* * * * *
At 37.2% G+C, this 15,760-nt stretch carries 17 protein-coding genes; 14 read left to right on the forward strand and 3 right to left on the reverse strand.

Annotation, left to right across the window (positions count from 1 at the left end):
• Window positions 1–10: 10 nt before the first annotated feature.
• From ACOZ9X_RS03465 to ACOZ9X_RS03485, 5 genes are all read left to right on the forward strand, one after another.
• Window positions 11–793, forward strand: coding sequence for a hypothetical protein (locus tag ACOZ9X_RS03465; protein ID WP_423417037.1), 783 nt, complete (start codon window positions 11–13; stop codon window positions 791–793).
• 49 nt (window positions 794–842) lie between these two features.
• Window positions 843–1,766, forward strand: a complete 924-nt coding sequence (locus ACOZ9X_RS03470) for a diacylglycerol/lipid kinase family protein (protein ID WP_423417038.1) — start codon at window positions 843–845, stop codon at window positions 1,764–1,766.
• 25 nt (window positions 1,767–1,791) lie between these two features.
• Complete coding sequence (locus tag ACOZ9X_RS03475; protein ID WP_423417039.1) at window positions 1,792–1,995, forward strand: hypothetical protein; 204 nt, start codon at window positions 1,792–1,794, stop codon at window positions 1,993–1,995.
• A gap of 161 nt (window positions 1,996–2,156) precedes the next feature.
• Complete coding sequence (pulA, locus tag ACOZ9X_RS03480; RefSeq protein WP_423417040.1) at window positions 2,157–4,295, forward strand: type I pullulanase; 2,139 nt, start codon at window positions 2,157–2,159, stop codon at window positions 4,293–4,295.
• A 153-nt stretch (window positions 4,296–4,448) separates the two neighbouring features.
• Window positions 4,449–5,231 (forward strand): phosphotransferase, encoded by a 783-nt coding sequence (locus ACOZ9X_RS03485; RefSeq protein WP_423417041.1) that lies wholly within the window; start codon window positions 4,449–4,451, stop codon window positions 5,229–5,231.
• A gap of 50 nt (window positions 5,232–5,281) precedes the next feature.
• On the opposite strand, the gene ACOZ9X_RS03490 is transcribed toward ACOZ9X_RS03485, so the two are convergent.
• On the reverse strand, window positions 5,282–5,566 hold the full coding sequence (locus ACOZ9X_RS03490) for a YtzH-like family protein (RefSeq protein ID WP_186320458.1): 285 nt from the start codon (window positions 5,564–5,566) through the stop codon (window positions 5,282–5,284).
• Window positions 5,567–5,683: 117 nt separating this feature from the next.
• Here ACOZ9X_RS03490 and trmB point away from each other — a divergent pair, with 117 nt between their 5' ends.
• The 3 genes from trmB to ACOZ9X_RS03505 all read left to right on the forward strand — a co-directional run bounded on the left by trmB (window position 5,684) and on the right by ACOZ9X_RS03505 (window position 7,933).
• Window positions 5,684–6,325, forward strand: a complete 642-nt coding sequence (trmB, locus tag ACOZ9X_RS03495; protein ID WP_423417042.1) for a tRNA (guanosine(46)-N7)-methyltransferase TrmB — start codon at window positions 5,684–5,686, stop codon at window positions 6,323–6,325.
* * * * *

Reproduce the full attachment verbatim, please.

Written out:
At 37.2% G+C, this 15,760-nt stretch carries 17 protein-coding genes; 14 read left to right on the forward strand and 3 right to left on the reverse strand.

Annotation, left to right across the window (positions count from 1 at the left end):
• Window positions 1–10: 10 nt before the first annotated feature.
• From ACOZ9X_RS03465 to ACOZ9X_RS03485, 5 genes are all read left to right on the forward strand, one after another.
• Window positions 11–793, forward strand: coding sequence for a hypothetical protein (locus tag ACOZ9X_RS03465; protein ID WP_423417037.1), 783 nt, complete (start codon window positions 11–13; stop codon window positions 791–793).
• 49 nt (window positions 794–842) lie between these two features.
• Window positions 843–1,766, forward strand: a complete 924-nt coding sequence (locus ACOZ9X_RS03470) for a diacylglycerol/lipid kinase family protein (protein ID WP_423417038.1) — start codon at window positions 843–845, stop codon at window positions 1,764–1,766.
• 25 nt (window positions 1,767–1,791) lie between these two features.
• Complete coding sequence (locus tag ACOZ9X_RS03475; protein ID WP_423417039.1) at window positions 1,792–1,995, forward strand: hypothetical protein; 204 nt, start codon at window positions 1,792–1,794, stop codon at window positions 1,993–1,995.
• A gap of 161 nt (window positions 1,996–2,156) precedes the next feature.
• Complete coding sequence (pulA, locus tag ACOZ9X_RS03480; RefSeq protein WP_423417040.1) at window positions 2,157–4,295, forward strand: type I pullulanase; 2,139 nt, start codon at window positions 2,157–2,159, stop codon at window positions 4,293–4,295.
• A 153-nt stretch (window positions 4,296–4,448) separates the two neighbouring features.
• Window positions 4,449–5,231 (forward strand): phosphotransferase, encoded by a 783-nt coding sequence (locus ACOZ9X_RS03485; RefSeq protein WP_423417041.1) that lies wholly within the window; start codon window positions 4,449–4,451, stop codon window positions 5,229–5,231.
• A gap of 50 nt (window positions 5,232–5,281) precedes the next feature.
• On the opposite strand, the gene ACOZ9X_RS03490 is transcribed toward ACOZ9X_RS03485, so the two are convergent.
• On the reverse strand, window positions 5,282–5,566 hold the full coding sequence (locus ACOZ9X_RS03490) for a YtzH-like family protein (RefSeq protein ID WP_186320458.1): 285 nt from the start codon (window positions 5,564–5,566) through the stop codon (window positions 5,282–5,284).
• Window positions 5,567–5,683: 117 nt separating this feature from the next.
• Here ACOZ9X_RS03490 and trmB point away from each other — a divergent pair, with 117 nt between their 5' ends.
• The 3 genes from trmB to ACOZ9X_RS03505 all read left to right on the forward strand — a co-directional run bounded on the left by trmB (window position 5,684) and on the right by ACOZ9X_RS03505 (window position 7,933).
• Window positions 5,684–6,325, forward strand: a complete 642-nt coding sequence (trmB, locus tag ACOZ9X_RS03495; protein ID WP_423417042.1) for a tRNA (guanosine(46)-N7)-methyltransferase TrmB — start codon at window positions 5,684–5,686, stop codon at window positions 6,323–6,325.